Fed Expectations, Tougher Recovery, U.S. Debt Pile: Eco Day

Welcome to Friday, Americas. Here’s the latest news and analysis from Bloomberg Economics to help you start the day:

  • The Federal Reserve is expected to balk again at providing fresh interest rate guidance, economists said in a Bloomberg survey
  • America’s economic rebound is about to get a lot tougher with diminished chances in Congress for additional support for the jobless and businesses
    • The U.S. government is paying less as it borrows more, one reason investors appear more comfortable than Congress about funding another leg of stimulus
  • A month after Donald Trump moved to shore up workers’ incomes by giving employers the option of deferring payroll taxes, the effort has failed to energize a U.S. economy still reeling from the coronavirus pandemic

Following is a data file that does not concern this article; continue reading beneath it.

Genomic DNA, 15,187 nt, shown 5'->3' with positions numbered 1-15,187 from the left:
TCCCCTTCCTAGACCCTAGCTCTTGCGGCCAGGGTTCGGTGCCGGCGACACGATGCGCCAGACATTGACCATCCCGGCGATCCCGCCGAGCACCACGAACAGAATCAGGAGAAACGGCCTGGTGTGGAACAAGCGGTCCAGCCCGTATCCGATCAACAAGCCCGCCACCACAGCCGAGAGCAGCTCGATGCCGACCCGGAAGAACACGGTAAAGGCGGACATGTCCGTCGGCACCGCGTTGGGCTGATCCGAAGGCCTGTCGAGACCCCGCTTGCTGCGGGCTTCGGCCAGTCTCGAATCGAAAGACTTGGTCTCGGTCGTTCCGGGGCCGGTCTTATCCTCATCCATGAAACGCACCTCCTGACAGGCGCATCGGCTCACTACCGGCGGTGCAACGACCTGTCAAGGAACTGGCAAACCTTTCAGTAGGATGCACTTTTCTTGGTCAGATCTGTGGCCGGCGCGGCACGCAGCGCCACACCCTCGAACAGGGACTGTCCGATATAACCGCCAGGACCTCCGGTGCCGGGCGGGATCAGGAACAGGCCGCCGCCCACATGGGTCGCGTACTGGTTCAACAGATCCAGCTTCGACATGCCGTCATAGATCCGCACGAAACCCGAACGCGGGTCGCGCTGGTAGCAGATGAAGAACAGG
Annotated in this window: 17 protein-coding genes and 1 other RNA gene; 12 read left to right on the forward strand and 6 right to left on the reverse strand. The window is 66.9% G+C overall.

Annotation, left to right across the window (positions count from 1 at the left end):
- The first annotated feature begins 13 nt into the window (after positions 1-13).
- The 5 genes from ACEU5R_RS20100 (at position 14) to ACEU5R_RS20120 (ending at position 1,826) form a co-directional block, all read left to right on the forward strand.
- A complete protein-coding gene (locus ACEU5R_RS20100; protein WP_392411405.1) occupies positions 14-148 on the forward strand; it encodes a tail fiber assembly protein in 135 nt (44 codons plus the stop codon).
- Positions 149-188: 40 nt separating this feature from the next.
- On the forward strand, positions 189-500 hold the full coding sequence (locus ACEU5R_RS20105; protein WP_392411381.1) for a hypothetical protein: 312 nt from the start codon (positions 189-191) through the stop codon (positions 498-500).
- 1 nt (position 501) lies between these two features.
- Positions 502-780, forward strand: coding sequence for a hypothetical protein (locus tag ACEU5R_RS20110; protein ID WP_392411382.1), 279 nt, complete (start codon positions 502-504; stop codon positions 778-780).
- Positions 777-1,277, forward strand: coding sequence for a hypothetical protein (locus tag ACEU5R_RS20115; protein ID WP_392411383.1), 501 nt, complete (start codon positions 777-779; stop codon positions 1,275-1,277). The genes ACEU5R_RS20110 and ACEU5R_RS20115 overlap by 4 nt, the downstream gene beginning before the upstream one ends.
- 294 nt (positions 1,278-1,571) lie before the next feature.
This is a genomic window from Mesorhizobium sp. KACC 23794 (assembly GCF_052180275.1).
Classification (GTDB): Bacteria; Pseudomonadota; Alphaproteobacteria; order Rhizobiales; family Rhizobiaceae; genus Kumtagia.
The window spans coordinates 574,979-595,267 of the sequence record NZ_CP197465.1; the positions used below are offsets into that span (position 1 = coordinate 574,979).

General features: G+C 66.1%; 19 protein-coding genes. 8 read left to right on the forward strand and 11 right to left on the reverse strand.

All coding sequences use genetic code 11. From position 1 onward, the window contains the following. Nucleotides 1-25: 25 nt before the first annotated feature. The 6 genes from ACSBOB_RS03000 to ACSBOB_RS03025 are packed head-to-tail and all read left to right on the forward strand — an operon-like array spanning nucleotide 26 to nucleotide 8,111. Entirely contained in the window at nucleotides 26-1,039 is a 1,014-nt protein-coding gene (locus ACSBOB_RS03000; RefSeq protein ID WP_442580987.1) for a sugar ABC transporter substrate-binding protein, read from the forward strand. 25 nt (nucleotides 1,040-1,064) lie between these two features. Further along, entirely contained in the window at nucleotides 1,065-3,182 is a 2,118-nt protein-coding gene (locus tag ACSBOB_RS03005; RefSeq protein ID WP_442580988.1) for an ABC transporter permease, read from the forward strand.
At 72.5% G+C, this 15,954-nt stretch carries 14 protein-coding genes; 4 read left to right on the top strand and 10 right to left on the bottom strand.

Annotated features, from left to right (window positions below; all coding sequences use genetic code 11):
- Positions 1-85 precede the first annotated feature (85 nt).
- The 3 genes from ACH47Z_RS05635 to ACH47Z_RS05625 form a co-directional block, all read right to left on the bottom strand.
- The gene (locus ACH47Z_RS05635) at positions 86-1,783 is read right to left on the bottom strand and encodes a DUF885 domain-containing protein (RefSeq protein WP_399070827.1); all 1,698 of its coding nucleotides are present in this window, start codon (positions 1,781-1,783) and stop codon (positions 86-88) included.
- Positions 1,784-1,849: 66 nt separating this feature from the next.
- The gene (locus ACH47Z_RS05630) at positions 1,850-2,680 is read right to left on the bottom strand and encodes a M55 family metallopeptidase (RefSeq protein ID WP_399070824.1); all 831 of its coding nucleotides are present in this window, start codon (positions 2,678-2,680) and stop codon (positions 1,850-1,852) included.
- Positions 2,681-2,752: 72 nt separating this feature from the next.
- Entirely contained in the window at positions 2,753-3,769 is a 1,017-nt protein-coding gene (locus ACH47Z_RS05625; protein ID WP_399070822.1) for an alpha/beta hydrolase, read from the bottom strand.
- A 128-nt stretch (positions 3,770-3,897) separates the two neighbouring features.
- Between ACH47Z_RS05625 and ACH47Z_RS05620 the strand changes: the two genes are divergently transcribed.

• Trump is reviving his 2016 campaign playbook on attacking China, but running as the incumbent means defending a record of only limited success in rewriting the economic relationship with Beijing
  • Mexico turned its forecast for a primary deficit into a surplus this year thanks in part to tax agreements with companies like Walmart Inc.’s local business, Deputy Finance Minister Gabriel Yorio said
  • European Central Bank officials are toughening their language on the euro, with chief economist Philip Lane warning the appreciation of the single currency this year has dampened the inflation outlook
  • Britain recorded strong economic growth in July as coronavirus restrictions eased, but mounting job losses and the risk of a messy Brexit are threatening a turbulent end to the year
    • Rising virus cases in the U.K. and the withdrawal of fiscal support suggest momentum will fade later this year, which calls for further easing from the Bank of England, according to Bloomberg Economics
    • The U.K. and the European Union are heading for a chaotic split without a new trade deal as talks between the two sides frayed
  • A steeper-than-anticipated rise in China’s August credit takes some pressure off the People’s Bank of China to loosen policy -- but not enough to shift its stance from an incremental easing tilt, according to Bloomberg Economics

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